Even though the federal tax credit has carved a unique affordable housing sector of the property industry, local incentives are bringing the two back together. Many municipal governments in places like California have created a density bonus for market-rate projects that have an affordable housing component. By allowing developers to put more units on a property in exchange for a certain amount of them serving low-income renters, policies like these incentivize the creation of mixed income developments and give multifamily owners a reason to plunge into the waters of Capital A affordable. Mixed income developments are also seen by many as a more inclusive and effective way to spread affordable housing throughout a city. Rather than concentrating poverty, they are a way to bring lower-income residents into wealthier neighborhoods, ones that have better resources and more social capital than poorer ones.
The incentive has helped spur more affordable housing development but hasn’t encouraged development equally across all markets. Jorge de la Roca is a professor at USC and one of the authors of the study Los Angeles’ Housing Crisis and Local Planning Responses: An Evaluation of Inclusionary Zoning and the Transit-Oriented Communities Plan as Policy Solutions in Los Angeles. He told me that by looking at what the proposed density benefit would be in every market in Los Angeles, they quickly saw a better return on the affordable investment in some markets and not others. “The main cost drivers for developers, at least here in L.A., are the land and the construction,” he said. “Those costs go down in cheaper, less desirable markets so the density bonus gives a better IRR on those markets.”
That means that most of the affordable development from these bonuses will take place in less affluent markets, concentrating poverty in a way that mixed-income housing was designed to avoid in the first place. There is also a greater benefit to be had at the other end of the spectrum. As the report states: “This pattern flips in very affluent neighborhoods. In these expensive neighborhoods, the cost savings from using less land per unit exceed the income losses from the affordable units required.” Here again, we have a problem. Affluent neighborhoods have proved to be the ones best at stopping development. Local officials often cater to wealthy local residents, some going as far as paying fines for not meeting state housing mandates.
Despite their shortcomings, density bonuses are a great way to promote mixed-income housing. There is an ongoing debate about the efficacy of bringing people of different economic positions to live together in one place. Some studies have shown that there is not as much benefit to the lower-income neighbors as was thought. One went as far as to say, “Mixed-income communities have not generated the hypothesized improvements in economic well-being for low-income households. While some evidence suggests an increase in employment, the evidence is weak at best about income benefits.” This study admits that there are benefits to mixed-income communities like mental health improvements for lower-income residents and a better public perception of affordable housing. But the authors point out that the mixing of affordable housing with market-rate does not diminish the need to provide other critical services for helping low-income residents.
Density bonuses for affordable units have pushed many “traditional” property companies into the affordable housing world. Bridging the gap between the two worlds is critical to meeting our extensive affordable housing needs. Only by creating an opportunity for those willing to build affordable housing will we be able to attract the kind of money and expertise needed to close our seemingly insurmountable affordable housing shortfall. But with this opportunity comes responsibility. As David Smith, founder of the Affordable Housing Institute told me, “Affordable housing is a double-bottom-line business. You can’t just be good at development economics, you have to deliver quality housing that helps people improve their lives.” As much as we would like to treat affordable as if it was just another real estate asset class, there is a specialization and morality needed in order to do it right. “Affordable housing has evolved to the point where you have to become a specialist, one that is good at the technical aspects of real estate as well as the softer skills associated with social impact,” Smith said.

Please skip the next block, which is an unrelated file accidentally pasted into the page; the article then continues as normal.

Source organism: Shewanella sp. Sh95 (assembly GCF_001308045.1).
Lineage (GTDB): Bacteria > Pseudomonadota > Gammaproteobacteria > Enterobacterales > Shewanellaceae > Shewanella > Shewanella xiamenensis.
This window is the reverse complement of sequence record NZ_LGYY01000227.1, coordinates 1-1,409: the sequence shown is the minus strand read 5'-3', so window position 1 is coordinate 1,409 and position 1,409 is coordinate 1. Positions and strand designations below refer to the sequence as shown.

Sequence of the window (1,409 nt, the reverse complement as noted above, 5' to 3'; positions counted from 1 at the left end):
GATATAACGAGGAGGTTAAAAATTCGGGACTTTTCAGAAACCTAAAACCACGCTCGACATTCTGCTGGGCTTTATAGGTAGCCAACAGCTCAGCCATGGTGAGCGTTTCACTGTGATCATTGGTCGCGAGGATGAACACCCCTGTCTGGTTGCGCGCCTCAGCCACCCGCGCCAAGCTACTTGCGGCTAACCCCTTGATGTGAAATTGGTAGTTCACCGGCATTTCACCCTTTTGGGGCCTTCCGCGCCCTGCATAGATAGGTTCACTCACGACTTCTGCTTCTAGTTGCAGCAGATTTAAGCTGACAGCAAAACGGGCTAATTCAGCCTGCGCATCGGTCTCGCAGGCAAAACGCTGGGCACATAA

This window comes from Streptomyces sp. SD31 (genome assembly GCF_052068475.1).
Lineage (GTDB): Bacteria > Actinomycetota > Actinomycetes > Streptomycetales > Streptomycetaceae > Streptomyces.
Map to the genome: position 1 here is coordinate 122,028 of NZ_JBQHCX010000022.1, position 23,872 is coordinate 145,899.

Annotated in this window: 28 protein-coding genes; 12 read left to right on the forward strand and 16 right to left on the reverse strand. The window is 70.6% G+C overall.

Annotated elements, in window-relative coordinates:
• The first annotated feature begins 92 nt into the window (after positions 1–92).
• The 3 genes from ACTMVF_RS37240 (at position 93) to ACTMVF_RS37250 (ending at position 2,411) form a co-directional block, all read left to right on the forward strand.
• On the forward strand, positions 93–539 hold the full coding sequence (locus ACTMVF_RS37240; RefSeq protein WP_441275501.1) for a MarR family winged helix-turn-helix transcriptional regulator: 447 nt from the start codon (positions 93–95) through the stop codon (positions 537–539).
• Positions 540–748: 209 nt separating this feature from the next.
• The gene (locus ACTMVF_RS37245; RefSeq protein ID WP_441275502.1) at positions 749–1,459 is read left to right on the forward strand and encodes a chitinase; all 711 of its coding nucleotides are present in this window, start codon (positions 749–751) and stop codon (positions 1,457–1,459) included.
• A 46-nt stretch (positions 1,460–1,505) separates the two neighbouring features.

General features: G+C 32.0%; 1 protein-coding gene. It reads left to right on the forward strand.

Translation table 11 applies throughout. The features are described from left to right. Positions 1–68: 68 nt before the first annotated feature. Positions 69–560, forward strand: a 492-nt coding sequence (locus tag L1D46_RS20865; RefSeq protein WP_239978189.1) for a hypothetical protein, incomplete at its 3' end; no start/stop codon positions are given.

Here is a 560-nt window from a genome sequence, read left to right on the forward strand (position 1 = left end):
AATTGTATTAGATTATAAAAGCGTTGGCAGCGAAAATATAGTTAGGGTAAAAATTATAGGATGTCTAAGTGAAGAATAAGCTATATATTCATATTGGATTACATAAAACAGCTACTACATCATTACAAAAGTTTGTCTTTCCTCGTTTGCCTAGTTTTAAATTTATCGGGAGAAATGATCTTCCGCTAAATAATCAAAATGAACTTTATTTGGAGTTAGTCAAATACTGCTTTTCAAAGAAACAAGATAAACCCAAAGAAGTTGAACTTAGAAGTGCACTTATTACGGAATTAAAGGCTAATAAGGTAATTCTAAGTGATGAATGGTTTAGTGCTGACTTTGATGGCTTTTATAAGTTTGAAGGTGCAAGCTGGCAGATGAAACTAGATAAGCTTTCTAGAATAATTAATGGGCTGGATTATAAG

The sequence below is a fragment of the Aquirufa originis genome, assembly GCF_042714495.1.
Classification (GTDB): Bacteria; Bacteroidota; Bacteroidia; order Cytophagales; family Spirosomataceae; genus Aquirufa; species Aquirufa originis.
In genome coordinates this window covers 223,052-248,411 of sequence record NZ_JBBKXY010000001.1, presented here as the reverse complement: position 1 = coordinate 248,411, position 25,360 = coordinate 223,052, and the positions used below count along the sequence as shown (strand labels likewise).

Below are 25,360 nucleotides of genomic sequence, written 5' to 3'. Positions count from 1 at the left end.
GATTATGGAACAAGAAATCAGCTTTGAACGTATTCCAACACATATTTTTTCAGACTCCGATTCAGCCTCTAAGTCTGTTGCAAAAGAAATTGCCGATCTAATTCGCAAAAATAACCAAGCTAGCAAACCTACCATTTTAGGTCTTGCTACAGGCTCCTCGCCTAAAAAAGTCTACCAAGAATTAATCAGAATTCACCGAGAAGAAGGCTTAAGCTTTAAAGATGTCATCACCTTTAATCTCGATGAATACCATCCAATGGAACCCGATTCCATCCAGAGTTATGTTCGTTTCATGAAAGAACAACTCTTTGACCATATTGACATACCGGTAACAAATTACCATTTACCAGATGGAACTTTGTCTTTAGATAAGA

Until now, most affordable housing has been funded thanks to a tax deduction and managed by nonprofits and charitable organizations. But that will not be enough. Maybe, instead of looking for better ways to use tax breaks to bring money into affordable housing, we should be thinking about if tax breaks are the best way to go about it at all. We could consider revamping zoning rules and retooling permitting procedures. We could find ways to allow the creation of affordable “by right,” issuing permits when certain predetermined criteria are met rather than at the whim of neighborhood councils. We could find ways to make affordable housing cheaper to build, easier to manage, and more profitable.
Though LIHTC is among the most durable affordable housing programs ever, it’s showing its age—a lot has happened in 35 years. But tax laws are hard to change and housing policy is politically contentious in unexpected ways. All of those things will take a long, hard, and frankly complicated conversation about what affordable housing (Capital A or non) should be. For now, low-income housing tax credits will continue to be the driving force behind affordable housing in America and more and more of the “traditional” property industry will need to understand and utilize it to build the affordable units that our cities desperately need.